October 16, 2019 at Royale
There are few frontmen like Joe Talbot, the vocalist for Bristol-based post-punk band IDLES. He is imposing, as any punk rocker should be, wearing sleeves of tattoos up his arm and boasting a vocal style dominated by his growling delivery, punctuated by anthemic choruses and enraged roars. As the band performed their set, he would often toss his head back during the climax of a song, spit on the stage, or stare into the depths of the crowd, pounding his chest with a glare incited by the anger of the music. Joe Talbot is not a man someone would want to pick a fight with.
Joe Talbot, however (and the rest of the hardcore rock band for that matter), are only angry on behalf of their fans. When they aren’t berating the morally corrupt forces of modern society — see: modern media, the UK Conservative Party, bosses who take advantage of their poor workers, and toxic masculinity — they are celebrating diversity and pushing acceptance for all. In this sense, they are carrying on the traditions of punk rock that have existed since its inception — challenging authority, creating a safe environment for society’s outcasts — but spinning it into their own sound and modernizing the movements that the genre represents. There is perhaps no better indicator of this identity than their most recent, critically-acclaimed LP,Joy as an Act of Resistance.
An IDLES show is an emotional roller coaster in the best sense. Their hardest-hitting, most popular songs were played, creating a raucous environment which included multiple members of the band climbing over the barrier to join the crowd’s moshing. If it isn’t clear what the band is all about from their music, such as the first song they performed, “Colossus,” a multi-part punk jam that includes the line “I’m like Stone Cold Steve Austin / I put homophobes in coffins,” it should become obvious between their songs. Before playing a song, Talbot would often give a quick dedication or overview. “This song is a feminist song,” he said, pausing as the audience gave a loud, noticeably high-pitched cheer. The song “Mother,” off the band’s first LP (NAME) in (2017), is about Talbot’s late mother, the woman he says taught him what it meant to be a feminist,and derides the abusive labor practices and pervasive culture of sexual assault againstwomen. Other times, he delivered impassioned calls for community building and solidarity in the fight against the establishment. Once, he even boldly proclaimed “Long live socialism!” meant both as a serious statement and an ironic quip at the expense of his American audience. While IDLES can sound like an angry band because of their sound, their existence is built on positivity, fighting for disenfranchised members of society and celebrating their collective strength. It’s the oppressive, ruling class of society that generates the band’s anger, which makes their concerts the quintessential modern punk experience.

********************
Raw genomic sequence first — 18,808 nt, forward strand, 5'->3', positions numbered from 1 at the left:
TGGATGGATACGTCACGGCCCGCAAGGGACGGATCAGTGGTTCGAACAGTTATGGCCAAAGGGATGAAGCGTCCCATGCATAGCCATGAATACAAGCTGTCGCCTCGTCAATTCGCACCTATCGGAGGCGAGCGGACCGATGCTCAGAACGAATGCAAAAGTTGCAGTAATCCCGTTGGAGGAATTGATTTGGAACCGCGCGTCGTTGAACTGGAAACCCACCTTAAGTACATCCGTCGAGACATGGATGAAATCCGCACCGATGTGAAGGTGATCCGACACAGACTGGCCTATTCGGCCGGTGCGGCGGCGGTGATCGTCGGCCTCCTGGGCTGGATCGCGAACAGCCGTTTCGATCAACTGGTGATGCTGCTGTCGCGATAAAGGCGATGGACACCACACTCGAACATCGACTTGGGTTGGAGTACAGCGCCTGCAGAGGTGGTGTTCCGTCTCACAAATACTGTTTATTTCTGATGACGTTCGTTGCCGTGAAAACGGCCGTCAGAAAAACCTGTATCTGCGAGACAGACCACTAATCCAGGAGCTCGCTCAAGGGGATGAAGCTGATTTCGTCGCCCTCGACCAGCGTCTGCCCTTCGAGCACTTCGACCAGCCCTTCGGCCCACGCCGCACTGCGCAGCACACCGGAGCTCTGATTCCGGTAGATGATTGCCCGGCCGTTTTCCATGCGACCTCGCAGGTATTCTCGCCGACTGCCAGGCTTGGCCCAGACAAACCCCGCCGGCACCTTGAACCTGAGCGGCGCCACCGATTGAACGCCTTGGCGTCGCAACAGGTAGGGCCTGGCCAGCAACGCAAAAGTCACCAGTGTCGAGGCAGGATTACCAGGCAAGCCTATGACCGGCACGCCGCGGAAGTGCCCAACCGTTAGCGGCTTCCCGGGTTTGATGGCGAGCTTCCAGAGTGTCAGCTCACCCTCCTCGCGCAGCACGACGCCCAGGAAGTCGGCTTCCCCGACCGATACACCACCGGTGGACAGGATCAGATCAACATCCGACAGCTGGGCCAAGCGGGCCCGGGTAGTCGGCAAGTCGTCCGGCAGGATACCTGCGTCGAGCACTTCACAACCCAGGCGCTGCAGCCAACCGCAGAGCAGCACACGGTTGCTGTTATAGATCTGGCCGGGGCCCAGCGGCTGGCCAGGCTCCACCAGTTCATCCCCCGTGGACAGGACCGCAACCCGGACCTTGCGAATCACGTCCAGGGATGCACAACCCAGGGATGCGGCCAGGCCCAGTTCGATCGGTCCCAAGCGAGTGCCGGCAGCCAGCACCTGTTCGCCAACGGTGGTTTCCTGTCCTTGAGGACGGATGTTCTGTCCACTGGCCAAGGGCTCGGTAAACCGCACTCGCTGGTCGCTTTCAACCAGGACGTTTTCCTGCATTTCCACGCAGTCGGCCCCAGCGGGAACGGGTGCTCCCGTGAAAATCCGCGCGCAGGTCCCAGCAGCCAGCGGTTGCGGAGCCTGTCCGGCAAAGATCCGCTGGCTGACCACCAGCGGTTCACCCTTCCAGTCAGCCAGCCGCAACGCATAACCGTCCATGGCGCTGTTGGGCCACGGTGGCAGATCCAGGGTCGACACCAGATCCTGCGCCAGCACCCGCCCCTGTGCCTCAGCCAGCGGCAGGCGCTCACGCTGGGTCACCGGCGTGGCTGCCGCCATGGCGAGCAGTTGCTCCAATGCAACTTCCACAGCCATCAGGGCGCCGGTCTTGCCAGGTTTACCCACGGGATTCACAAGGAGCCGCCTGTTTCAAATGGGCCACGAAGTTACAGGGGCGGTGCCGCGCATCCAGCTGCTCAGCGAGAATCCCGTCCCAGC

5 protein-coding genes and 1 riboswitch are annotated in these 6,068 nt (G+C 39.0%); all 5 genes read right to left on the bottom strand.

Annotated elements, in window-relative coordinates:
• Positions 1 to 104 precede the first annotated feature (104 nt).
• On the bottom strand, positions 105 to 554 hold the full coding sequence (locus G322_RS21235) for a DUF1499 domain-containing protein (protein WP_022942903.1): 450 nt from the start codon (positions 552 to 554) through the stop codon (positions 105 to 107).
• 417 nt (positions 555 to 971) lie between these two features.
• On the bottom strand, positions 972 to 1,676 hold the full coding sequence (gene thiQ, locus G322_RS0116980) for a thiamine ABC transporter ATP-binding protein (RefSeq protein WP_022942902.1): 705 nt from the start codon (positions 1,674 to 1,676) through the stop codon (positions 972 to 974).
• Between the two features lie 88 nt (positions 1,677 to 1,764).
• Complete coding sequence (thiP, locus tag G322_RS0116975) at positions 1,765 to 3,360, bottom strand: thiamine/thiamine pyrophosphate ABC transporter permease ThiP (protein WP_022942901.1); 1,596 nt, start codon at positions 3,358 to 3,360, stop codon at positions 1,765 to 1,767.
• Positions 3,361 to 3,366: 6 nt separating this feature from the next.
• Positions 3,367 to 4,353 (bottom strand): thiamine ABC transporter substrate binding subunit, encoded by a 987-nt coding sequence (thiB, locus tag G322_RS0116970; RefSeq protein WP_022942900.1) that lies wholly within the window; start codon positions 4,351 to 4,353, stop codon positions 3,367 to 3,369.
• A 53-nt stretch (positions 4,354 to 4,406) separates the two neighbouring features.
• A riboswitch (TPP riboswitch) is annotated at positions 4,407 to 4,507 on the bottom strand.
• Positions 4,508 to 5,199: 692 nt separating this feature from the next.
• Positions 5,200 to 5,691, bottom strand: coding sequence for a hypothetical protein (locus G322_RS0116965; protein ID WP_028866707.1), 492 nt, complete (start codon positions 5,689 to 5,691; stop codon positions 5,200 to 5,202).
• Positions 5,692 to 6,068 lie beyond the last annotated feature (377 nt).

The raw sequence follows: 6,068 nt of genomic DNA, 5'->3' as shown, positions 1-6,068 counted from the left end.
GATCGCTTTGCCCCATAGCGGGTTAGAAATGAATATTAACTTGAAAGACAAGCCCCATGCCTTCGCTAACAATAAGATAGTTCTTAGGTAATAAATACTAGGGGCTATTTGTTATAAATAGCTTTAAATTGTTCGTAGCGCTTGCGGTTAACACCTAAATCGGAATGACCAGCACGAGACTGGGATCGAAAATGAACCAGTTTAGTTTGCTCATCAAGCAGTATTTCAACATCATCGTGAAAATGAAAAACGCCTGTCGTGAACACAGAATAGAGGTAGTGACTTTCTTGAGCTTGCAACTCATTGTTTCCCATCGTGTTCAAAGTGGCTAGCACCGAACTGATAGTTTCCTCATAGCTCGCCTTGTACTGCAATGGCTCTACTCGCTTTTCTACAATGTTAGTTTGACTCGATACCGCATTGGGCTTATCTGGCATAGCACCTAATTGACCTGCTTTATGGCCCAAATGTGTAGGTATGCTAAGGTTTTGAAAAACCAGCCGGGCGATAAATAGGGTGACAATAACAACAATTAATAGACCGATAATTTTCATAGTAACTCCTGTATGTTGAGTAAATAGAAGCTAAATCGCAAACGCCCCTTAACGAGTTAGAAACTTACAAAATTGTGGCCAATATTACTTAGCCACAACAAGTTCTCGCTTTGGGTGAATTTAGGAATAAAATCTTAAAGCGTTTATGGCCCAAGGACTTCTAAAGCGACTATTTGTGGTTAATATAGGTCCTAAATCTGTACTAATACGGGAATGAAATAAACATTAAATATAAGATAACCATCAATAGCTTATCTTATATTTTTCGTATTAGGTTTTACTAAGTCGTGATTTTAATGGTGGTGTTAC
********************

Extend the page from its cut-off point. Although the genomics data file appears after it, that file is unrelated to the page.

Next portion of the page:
Near the end of the show, Talbot prefaced the pro-immigrant anthem “Danny Nedelko” with a diatribe against racism, xenophobia, and fascism, as well as praise for the cultural diversity brought about by hardworking immigrants, which drew applause even from the stoic security guards who had apprehended upwards of 50 crowd surfers \ (earlier in the show, a fan had passed a bouquet of roses up to the band, which Talbot promptly re-gifted to the security guards as an apology for the disorderly audience the band was inciting). One of the most energetic and uplifting songs off the band’s latest album, “Danny Nedelko” is named after the Ukranian-born frontman of a fellow Bristol band, and the audience showed their solidarity by matching the band’s energy every step of the way.
In true punk fashion, IDLES ended the show with pure rage and noise. They performed one of the hardest songs in their catalogue, “Rottweiler,” which was dedicated to “the racist news media in [America].” By the end of the song, Talbot abandoned all vocal activities in favor of jamming his microphone into an amplifier, creating a high-pitched shriek amidst the band’s undisciplined instrumental chaos. Then, he signaled for his mic to be cut off, went towards the back of the stage to join drummer Jon Beavis, smashing the drums with his bare hands. Then the show ended, leaving the audience tired, sweaty, and closer together than they had been just a few hours prior. Despite the songs often being political and wrathful, there was a tangible sense of joy and hopefulness among the crowd, just as IDLES’ identity would dictate.